PBS Nature: Can Animals Predict Disaster?
by Parama Chaudhury
Premiering November 13th, on PBS.
Film Monthly Home
Short Takes (Archived)
Small Screen Monthly
Behind the Scenes
New on DVD
Books on Film
What's Hot at the Movies This Week
Can Animals Predict Disaster?, a new PBS documentary, opens with scenes from the December 2004 tsunami which devastated many parts of South and Southeastern Asia and killed a quarter of a million people. As we see the gigantic waves break on the heavily populated beaches, we are told that flamingoes in India, elephants in Thailand and dogs in Sri Lanka may have predicted this catastrophe. The flamingoes left their breeding rituals to flee the coast, the captive elephants strained to escape their chains, and the dogs howled and growled and tried to run away. All of this sounds like anecdotal evidence: more local folklore than hard science. But as the documentary goes on to show us, there is a growing body of experimental proof that some animals can detect some subtle signals in the earth long before humans can and in time to save themselves from harm.
One of the first pieces of evidence provided, and my personal favorite, is the Californian geologist who tracks the number of missing pets advertised in local papers. Using a spike in this number to predict rumblings in the earth, he had foretold the 1989 earthquake that hit San Francisco right before the start of a World Series baseball game between the San Francisco Giants and the Oakland Athletics. Other, less striking studies include that of the Japanese scientist who tests whether animals can detect small changes in electrical fields like those that may precede a natural disaster. He bases his experiments on Japanese folklore—the catfish is supposed to be particularly sensitive—and carries out laboratory experiments to recreate the kind of changes that may occur at the onset of an earthquake, for example. Researchers have also studied elephants, both wild in the Kalahari desert and captive in the Oakland zoo and find that they can often sense small shocks that are hard for humans to pick up on. The wild elephants freeze for a couple of minutes, their trunks flat against the earth, as if they are concentrating on something in the distance. A royal Bengal tiger is also given a similar impulse, and raises his beautiful head in response. Meanwhile the visitors at the zoo don’t even pause for a moment.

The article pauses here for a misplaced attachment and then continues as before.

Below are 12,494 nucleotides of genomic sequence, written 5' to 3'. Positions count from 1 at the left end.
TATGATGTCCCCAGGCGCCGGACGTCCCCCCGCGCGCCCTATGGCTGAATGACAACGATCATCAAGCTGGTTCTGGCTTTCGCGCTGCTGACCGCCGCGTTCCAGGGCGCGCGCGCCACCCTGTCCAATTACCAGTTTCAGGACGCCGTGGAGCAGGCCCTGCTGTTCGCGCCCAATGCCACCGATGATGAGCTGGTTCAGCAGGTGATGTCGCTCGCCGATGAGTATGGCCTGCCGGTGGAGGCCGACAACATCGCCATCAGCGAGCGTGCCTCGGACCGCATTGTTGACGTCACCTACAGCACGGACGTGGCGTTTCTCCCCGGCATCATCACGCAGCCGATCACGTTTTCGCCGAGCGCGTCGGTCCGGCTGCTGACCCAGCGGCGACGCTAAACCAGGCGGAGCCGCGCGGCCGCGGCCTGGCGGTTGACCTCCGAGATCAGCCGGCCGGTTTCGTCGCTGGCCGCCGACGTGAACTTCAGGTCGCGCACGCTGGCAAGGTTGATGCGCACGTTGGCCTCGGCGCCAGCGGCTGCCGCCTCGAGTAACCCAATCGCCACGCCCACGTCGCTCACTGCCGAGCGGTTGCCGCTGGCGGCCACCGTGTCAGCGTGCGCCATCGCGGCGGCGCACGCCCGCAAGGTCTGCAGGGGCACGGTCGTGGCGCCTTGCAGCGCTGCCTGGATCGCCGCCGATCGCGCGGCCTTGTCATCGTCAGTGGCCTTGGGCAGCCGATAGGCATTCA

One of the best things about Can Animals Predict Disaster? is that it draws our attention to ongoing study of a phenomenon that is not well understood, or even acknowledged yet. Much of the evidence is very slim, and from a public policy point of view, it would be helpful to know whether domestic pets really do have the same power as elephants in the wild, so that human lives can actually be saved. But it is nevertheless interesting to see how scientists, many of them outside the mainstream, have been trying to pin down exactly what is going on. As a Sri Lankan wildlife researcher points out, we may not know exactly what is happening, but in a country where as many as forty thousand people may have died in the tsunami, there were surprisingly few deaths among the higher vertebrates in a coastal wildlife park.
Parama Chaudhury is a film critic and economics professor living in New England.
Got a problem? E-mail us at email@example.com